PYEONGCHANG, South Korea — The patriotic instinct of Andrew “Andy” Soule led him to pursue a career in the army following the September 11 attacks. For the young man, it wasn’t a hard decision. He had a strong-minded willing to serve his country and felt he had the obligation to protect and defend his people back home. The destination where he was deployed to was Afghanistan, joining the 173rd Airborne Brigade. He never imagined what fate could have in store for the rookie, even though he was aware of the dangerous assignment that this honorable role entailed; his mission was a humble one, he never thought that the journey would become an all-familiar story for so many veterans.
In 2005, while Soule was on patrol, an Improvised Explosive Device (IED) detonated next to his Humvee. One of the soldiers in his unit was killed in the explosion and as for Soule, both of his legs were amputated, drastically changing the trajectory of his life. It was while he was in rehabilitation, he was introduced to the Paralympic sports movement as part of his recovery.
“Post-injury, Paralympic sport felt like a natural fit,” he said.
It has been several years since he attended a cross-country Nordic skiing clinic held by “Wood River Ability Program” in Sun Valley, ID with a lot of curiosity, interest, and caution he immediately fell in love with it and it didn’t take him a long time to get hooked on the snow discipline. Director of the program Marc Mast made a huge impact on the veteran, who was lost and didn’t know how to carry on with his life after the traumatic experience of amputation.
After Soule started training he showed an incredible natural promise for the sport of cross-country skiing. Quickly he was embraced by the US disabled ski team, soon he was traveling all over, globally and across the country, competing in world cup events as he honed his skills with dedicated practice and a sharp sense of discipline like a razor blade. When he discovered Biathlon then he promptly realized he needed to give it a try, he was a master of the guns already so it was a no-brainer for the athlete.
“I had a base of shooting skills already. I certainly had to learn the particulars of biathlon shooting and it’s quite a steep curve in some ways, but I think that I picked it up fairly quickly. My shooting experience growing up had been casual target shooting and then the military. In biathlon, there is more emphasis on the individual shot”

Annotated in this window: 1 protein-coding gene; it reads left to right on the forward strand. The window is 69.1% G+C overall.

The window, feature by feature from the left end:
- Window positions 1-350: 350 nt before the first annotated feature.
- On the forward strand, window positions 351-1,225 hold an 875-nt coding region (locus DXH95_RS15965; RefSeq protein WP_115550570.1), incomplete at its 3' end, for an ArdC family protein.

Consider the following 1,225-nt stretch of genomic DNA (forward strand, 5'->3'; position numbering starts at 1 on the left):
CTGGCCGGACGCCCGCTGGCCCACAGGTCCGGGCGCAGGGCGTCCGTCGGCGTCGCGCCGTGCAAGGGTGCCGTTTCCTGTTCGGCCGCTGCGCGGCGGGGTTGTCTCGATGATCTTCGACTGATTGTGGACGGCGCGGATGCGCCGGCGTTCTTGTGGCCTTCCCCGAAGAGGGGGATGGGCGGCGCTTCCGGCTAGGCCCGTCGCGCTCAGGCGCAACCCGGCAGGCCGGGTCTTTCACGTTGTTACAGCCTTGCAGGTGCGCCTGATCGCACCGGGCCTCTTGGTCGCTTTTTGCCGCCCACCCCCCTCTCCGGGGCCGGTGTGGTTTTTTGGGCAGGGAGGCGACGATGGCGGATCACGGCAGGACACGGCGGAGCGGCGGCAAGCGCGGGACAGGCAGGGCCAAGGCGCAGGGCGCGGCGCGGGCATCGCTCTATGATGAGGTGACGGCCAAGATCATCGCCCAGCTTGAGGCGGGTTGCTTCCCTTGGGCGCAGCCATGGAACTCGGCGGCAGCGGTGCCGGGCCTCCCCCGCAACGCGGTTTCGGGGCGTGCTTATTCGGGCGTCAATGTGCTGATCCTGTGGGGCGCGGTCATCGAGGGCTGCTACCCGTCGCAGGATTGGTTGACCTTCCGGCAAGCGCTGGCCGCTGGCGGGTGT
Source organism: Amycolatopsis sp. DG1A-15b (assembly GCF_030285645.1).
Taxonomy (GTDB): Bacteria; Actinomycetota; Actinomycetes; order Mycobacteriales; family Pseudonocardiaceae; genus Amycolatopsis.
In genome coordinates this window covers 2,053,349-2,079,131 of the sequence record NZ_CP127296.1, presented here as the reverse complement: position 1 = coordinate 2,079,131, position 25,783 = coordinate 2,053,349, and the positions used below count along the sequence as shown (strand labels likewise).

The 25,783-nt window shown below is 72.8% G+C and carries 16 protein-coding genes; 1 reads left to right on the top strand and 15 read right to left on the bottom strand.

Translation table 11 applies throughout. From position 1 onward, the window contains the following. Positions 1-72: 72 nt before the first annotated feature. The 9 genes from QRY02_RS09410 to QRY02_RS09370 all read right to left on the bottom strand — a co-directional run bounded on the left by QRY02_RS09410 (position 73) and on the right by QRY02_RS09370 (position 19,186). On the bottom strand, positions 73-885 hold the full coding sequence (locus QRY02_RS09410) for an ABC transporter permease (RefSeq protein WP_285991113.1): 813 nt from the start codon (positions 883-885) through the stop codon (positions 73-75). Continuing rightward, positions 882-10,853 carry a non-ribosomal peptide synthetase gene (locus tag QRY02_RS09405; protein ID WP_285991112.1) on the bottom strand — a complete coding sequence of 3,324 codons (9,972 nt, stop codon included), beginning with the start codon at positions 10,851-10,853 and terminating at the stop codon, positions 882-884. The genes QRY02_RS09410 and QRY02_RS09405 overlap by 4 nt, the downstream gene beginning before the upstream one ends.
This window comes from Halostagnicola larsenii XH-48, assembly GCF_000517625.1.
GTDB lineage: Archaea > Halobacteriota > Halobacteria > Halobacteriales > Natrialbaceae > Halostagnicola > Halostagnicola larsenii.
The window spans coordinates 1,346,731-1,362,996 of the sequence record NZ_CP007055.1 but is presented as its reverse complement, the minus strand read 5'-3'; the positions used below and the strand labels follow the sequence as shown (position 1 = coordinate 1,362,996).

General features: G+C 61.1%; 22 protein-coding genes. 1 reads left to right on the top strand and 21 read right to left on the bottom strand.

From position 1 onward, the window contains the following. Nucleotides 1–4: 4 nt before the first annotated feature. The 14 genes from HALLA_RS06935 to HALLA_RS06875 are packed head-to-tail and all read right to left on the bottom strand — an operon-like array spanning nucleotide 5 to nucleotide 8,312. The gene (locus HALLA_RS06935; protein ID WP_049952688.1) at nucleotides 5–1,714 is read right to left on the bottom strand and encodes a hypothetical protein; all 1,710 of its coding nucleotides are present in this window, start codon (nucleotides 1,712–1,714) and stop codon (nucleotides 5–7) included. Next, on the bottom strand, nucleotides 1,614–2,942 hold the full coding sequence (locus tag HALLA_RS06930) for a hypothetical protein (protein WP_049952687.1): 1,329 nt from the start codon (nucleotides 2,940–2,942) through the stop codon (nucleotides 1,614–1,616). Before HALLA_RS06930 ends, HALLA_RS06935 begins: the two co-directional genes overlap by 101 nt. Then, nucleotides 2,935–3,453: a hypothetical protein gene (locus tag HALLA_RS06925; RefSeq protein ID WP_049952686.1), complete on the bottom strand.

However, it was in Vancouver 2010 when Soule did America proud, there, he became the first US biathlete to win a Paralympic medal, it was a bronze one in the 2.4km sitting pursuit at his first Paralympic Games in ever. The international platform served him up on a platter of a consecutive streak of successes. That’s why he set high expectations for the next Games. During Sochi 2014, it was an ideal opportunity to clinch more shiny medals, but the try wasn’t victorious.
Mr. Soule had a lot of races to compete in coming into Pyeongchang 2018, one the largest participation in his entire career. But that didn’t matter at all to the veteran who knows perfectly well how to balance out his dedicated sports life.
“For Cross Country and Biathlon there a lot of pieces that I’ve working on in the last for years. That encompasses both psychology, nutrition all sorts of technic work as well as just straight physical training.”
The pressure factor doesn’t get him, mainly due to the fact that out in the field there are some many aspects of the races that he can’t control. After all, this is a man who has been through it all “I just focus on performing every individual task in ski racing and in Biathlon the best I can.” he said.
For the first events, Andy seemed drained, and even discouraged, but he played the consistency game he knows so well. He put out a great technical show to the spectators at the Alpensia Biathlon Center.
The veteran never gave up and despite the weather conditions–it was 70 degrees at one point–and the ferocious contenders, he endured. He didn’t let anything affect his strong sense of dedication, even as he was one of the last ones on the course to cross that enduring finish line.
On Wednesday, March 14th Soule unleashed a powerful surge and leaned at the line to win his first Paralympic gold medal, one day after winning Bronze in the Middle-distance Biathlon race. This one was photo finish moment for the Texan, one could even see how anxious he was, silver was secured, but at the end, he was awarded the elusive gold.
“It’s so exciting. And it’s all due to so many hours and years of preparation and work by so many people, not just me. The teammates and coaches and technical staff. And wonderful support from family and friends” he said after the tactical race.